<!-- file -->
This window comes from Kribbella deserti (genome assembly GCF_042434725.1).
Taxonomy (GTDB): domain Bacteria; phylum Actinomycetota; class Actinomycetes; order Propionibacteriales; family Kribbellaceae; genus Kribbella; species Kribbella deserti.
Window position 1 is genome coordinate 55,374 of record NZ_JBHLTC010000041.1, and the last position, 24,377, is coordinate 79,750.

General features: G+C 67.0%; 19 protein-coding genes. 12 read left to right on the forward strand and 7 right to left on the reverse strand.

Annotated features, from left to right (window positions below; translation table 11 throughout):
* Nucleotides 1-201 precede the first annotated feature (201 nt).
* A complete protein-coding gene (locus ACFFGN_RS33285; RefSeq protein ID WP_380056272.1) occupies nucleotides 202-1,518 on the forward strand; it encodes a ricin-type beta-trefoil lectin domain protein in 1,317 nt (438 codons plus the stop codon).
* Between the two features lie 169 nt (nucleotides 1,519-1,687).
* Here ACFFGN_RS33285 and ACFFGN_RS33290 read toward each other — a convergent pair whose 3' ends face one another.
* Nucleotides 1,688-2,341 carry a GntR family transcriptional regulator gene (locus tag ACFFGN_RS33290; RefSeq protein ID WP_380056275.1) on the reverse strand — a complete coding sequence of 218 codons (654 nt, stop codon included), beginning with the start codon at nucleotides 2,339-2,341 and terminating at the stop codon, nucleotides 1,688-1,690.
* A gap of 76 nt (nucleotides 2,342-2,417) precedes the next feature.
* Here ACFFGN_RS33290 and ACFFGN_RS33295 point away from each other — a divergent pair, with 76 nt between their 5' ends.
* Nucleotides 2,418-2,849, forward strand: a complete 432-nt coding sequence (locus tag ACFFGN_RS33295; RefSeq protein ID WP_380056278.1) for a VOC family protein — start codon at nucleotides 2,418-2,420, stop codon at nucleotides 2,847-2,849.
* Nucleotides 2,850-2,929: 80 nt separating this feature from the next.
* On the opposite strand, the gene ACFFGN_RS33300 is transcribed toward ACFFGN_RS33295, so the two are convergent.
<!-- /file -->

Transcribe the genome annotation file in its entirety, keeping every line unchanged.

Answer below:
This window comes from Kribbella deserti (genome assembly GCF_042434725.1).
Taxonomy (GTDB): domain Bacteria; phylum Actinomycetota; class Actinomycetes; order Propionibacteriales; family Kribbellaceae; genus Kribbella; species Kribbella deserti.
Window position 1 is genome coordinate 55,374 of record NZ_JBHLTC010000041.1, and the last position, 24,377, is coordinate 79,750.

General features: G+C 67.0%; 19 protein-coding genes. 12 read left to right on the forward strand and 7 right to left on the reverse strand.

Annotated features, from left to right (window positions below; translation table 11 throughout):
* Nucleotides 1-201 precede the first annotated feature (201 nt).
* A complete protein-coding gene (locus ACFFGN_RS33285; RefSeq protein ID WP_380056272.1) occupies nucleotides 202-1,518 on the forward strand; it encodes a ricin-type beta-trefoil lectin domain protein in 1,317 nt (438 codons plus the stop codon).
* Between the two features lie 169 nt (nucleotides 1,519-1,687).
* Here ACFFGN_RS33285 and ACFFGN_RS33290 read toward each other — a convergent pair whose 3' ends face one another.
* Nucleotides 1,688-2,341 carry a GntR family transcriptional regulator gene (locus tag ACFFGN_RS33290; RefSeq protein ID WP_380056275.1) on the reverse strand — a complete coding sequence of 218 codons (654 nt, stop codon included), beginning with the start codon at nucleotides 2,339-2,341 and terminating at the stop codon, nucleotides 1,688-1,690.
* A gap of 76 nt (nucleotides 2,342-2,417) precedes the next feature.
* Here ACFFGN_RS33290 and ACFFGN_RS33295 point away from each other — a divergent pair, with 76 nt between their 5' ends.
* Nucleotides 2,418-2,849, forward strand: a complete 432-nt coding sequence (locus tag ACFFGN_RS33295; RefSeq protein ID WP_380056278.1) for a VOC family protein — start codon at nucleotides 2,418-2,420, stop codon at nucleotides 2,847-2,849.
* Nucleotides 2,850-2,929: 80 nt separating this feature from the next.
* On the opposite strand, the gene ACFFGN_RS33300 is transcribed toward ACFFGN_RS33295, so the two are convergent.